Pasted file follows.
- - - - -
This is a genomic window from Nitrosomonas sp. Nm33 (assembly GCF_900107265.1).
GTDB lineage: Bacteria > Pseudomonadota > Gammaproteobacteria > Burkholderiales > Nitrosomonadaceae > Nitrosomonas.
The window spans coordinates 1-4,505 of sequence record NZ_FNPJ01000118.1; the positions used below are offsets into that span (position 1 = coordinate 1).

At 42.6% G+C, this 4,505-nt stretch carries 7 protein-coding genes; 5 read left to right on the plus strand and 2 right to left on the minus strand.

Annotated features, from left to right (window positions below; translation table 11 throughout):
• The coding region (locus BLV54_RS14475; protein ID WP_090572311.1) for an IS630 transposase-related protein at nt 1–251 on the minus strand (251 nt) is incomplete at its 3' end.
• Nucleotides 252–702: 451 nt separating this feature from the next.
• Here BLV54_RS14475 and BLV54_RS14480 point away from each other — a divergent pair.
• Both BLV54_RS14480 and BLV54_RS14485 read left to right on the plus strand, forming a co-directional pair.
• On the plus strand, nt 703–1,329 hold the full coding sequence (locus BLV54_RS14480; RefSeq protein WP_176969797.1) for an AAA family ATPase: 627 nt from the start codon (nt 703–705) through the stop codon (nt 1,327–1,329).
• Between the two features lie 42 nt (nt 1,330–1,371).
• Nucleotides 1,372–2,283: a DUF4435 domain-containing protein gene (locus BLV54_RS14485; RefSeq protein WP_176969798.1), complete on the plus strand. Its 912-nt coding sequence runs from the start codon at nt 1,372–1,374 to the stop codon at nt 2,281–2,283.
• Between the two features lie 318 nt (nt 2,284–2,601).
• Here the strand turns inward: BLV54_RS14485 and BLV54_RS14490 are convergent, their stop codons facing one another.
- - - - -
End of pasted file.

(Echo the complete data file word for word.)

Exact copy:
This is a genomic window from Nitrosomonas sp. Nm33 (assembly GCF_900107265.1).
GTDB lineage: Bacteria > Pseudomonadota > Gammaproteobacteria > Burkholderiales > Nitrosomonadaceae > Nitrosomonas.
The window spans coordinates 1-4,505 of sequence record NZ_FNPJ01000118.1; the positions used below are offsets into that span (position 1 = coordinate 1).

At 42.6% G+C, this 4,505-nt stretch carries 7 protein-coding genes; 5 read left to right on the plus strand and 2 right to left on the minus strand.

Annotated features, from left to right (window positions below; translation table 11 throughout):
• The coding region (locus BLV54_RS14475; protein ID WP_090572311.1) for an IS630 transposase-related protein at nt 1–251 on the minus strand (251 nt) is incomplete at its 3' end.
• Nucleotides 252–702: 451 nt separating this feature from the next.
• Here BLV54_RS14475 and BLV54_RS14480 point away from each other — a divergent pair.
• Both BLV54_RS14480 and BLV54_RS14485 read left to right on the plus strand, forming a co-directional pair.
• On the plus strand, nt 703–1,329 hold the full coding sequence (locus BLV54_RS14480; RefSeq protein WP_176969797.1) for an AAA family ATPase: 627 nt from the start codon (nt 703–705) through the stop codon (nt 1,327–1,329).
• Between the two features lie 42 nt (nt 1,330–1,371).
• Nucleotides 1,372–2,283: a DUF4435 domain-containing protein gene (locus BLV54_RS14485; RefSeq protein WP_176969798.1), complete on the plus strand. Its 912-nt coding sequence runs from the start codon at nt 1,372–1,374 to the stop codon at nt 2,281–2,283.
• Between the two features lie 318 nt (nt 2,284–2,601).
• Here the strand turns inward: BLV54_RS14485 and BLV54_RS14490 are convergent, their stop codons facing one another.